I’ve been to charter schools that have community circles in the morning where the school leaders seem to have no idea where the idea originated.
A lot of schools have no idea it came from us. That’s the beauty of it — as long as we are able to impact kids in a positive way, that’s OK.
What does the near-term future look like for Uncommon?
We’re looking at how our students move from elementary to middle school, and from middle to high school. We know those are pivotal transition points for both students and families. We want to make sure, both in terms of culture and academics, that we are setting our students up to make a smooth and strong step-up to a new phase of their school experience.
When parents have students at middle school, they want it to be like elementary school. That is in conflict with how the students see it. The students are done with elementary school and want it to be about middle school. So we want to make the transition stronger.
For grades 8 to 9, we want to look at the curriculum in grade 8 and ask: How is that is preparing them, for example, for ninth-grade algebra and algebra II? It’s planning backward to keep our promise of to and through [college]. What experiences do the students need to have so that we keep that promise?
It’s my observation that, compared to other charter networks, Uncommon puts more of its college success emphasis on strengthening the K-12 years, less on tracking the alumni through college.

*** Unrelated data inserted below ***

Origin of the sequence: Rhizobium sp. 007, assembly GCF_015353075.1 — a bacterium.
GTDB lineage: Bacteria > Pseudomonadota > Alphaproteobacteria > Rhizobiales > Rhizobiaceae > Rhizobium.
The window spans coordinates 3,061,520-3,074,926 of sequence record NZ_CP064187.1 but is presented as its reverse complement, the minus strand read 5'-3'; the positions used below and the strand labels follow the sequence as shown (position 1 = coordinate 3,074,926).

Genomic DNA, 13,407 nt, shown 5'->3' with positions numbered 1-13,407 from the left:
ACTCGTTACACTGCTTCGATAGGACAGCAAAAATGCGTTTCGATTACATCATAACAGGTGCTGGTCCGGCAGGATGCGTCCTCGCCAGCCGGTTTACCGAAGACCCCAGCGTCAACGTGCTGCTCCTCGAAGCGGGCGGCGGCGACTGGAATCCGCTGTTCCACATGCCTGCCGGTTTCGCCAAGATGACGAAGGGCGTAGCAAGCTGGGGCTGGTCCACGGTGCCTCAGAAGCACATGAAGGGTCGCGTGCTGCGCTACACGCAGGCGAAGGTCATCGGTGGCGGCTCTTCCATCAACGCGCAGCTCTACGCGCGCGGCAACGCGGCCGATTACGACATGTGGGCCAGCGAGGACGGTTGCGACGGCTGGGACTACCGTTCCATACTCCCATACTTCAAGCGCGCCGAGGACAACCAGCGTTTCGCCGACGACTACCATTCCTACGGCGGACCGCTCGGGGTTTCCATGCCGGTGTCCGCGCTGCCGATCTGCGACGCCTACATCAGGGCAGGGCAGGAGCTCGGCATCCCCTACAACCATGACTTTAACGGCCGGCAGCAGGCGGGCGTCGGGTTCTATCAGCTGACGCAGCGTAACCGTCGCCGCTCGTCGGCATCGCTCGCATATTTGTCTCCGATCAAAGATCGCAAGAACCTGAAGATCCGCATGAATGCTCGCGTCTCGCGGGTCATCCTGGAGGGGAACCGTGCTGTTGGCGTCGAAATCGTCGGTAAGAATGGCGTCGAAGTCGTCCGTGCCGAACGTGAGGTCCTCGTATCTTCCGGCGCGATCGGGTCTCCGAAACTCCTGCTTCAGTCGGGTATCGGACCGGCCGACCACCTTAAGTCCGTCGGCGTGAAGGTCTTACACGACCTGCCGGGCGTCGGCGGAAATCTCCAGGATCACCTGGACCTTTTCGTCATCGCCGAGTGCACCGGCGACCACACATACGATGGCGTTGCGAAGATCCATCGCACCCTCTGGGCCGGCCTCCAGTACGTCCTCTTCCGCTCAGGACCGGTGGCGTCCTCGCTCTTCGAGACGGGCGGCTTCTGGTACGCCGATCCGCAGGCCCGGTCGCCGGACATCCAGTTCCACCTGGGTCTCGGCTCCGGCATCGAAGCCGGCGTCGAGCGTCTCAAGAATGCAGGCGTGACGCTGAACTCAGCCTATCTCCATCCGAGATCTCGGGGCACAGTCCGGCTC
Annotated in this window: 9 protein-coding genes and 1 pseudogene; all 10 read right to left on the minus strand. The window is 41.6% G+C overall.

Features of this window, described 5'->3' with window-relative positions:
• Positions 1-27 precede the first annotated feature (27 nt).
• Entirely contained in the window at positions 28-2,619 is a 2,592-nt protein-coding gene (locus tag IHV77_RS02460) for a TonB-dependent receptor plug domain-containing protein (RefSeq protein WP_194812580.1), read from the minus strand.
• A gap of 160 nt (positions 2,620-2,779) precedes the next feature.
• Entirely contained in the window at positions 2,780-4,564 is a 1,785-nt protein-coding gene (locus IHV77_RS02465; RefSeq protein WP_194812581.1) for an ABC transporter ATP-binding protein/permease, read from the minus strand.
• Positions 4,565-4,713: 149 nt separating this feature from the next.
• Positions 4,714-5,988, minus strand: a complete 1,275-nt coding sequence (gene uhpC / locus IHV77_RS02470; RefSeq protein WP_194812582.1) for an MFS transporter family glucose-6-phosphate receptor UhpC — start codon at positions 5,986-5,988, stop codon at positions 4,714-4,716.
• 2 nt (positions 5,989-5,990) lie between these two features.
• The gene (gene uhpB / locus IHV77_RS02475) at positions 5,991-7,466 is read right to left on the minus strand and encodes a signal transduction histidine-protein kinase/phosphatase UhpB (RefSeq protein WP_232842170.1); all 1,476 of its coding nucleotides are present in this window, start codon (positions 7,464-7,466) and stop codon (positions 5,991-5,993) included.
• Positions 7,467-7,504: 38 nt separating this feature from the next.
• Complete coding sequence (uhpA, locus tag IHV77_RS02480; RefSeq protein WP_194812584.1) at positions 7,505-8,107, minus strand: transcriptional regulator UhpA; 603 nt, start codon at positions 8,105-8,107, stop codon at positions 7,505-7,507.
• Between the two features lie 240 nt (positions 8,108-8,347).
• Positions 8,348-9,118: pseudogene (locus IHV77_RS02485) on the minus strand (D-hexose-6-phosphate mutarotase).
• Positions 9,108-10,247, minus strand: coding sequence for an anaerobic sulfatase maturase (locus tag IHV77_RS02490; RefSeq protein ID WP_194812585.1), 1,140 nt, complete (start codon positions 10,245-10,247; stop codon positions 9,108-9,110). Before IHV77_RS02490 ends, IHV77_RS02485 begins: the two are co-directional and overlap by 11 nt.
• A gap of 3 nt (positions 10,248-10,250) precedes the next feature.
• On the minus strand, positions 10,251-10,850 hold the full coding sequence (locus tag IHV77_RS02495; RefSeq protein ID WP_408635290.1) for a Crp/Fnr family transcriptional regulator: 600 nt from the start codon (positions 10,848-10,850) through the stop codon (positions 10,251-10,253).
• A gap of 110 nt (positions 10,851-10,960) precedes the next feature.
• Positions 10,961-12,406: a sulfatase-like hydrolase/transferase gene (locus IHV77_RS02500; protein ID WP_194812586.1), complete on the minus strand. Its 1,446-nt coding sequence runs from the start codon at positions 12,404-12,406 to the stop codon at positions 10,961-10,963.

I was part of forming the vision. We want to give the students a strong academic foundation and also build character. Character is really important. That’s what will get you through college when you are struggling.
As for college supports, that [emphasis on K-12] allows us to deep-dive into the students still having difficulty transitioning from their high school years to the college years. If you need the help, we’re going to give it to you, showing up to talk to your college counselor, going into a counselor’s meeting with the students. If they are struggling with financial aid, we will make sure they make it into the right office. Everything to make sure you’re on track.
Give me an example of what Uncommon does to boost its college success rate.
We are obsessed with data. We have broken that down at all levels of the organization. We take high-level data to the school level, showing principals how to look at data in short periods of time. Every six weeks, we give the interim assessments, and based on what that tells us, we inject curriculum changes and schedule changes. In addition, every other week, a manager comes in to walk the school with the principal, giving feedback on what would make the school better in the next two weeks.
Also, everyone says you can’t teach kids you don’t love, and that’s true. For me, you have to see the kids for who they are, and have to see them [for] who they can become. And you have to show love. Kids really know. It doesn’t matter if you’re 5, 10 or 17. If you do not love them, they know that, and it impacts them in ways that doesn’t lead to the highest bar of achievement.Submit a Letter to the Editor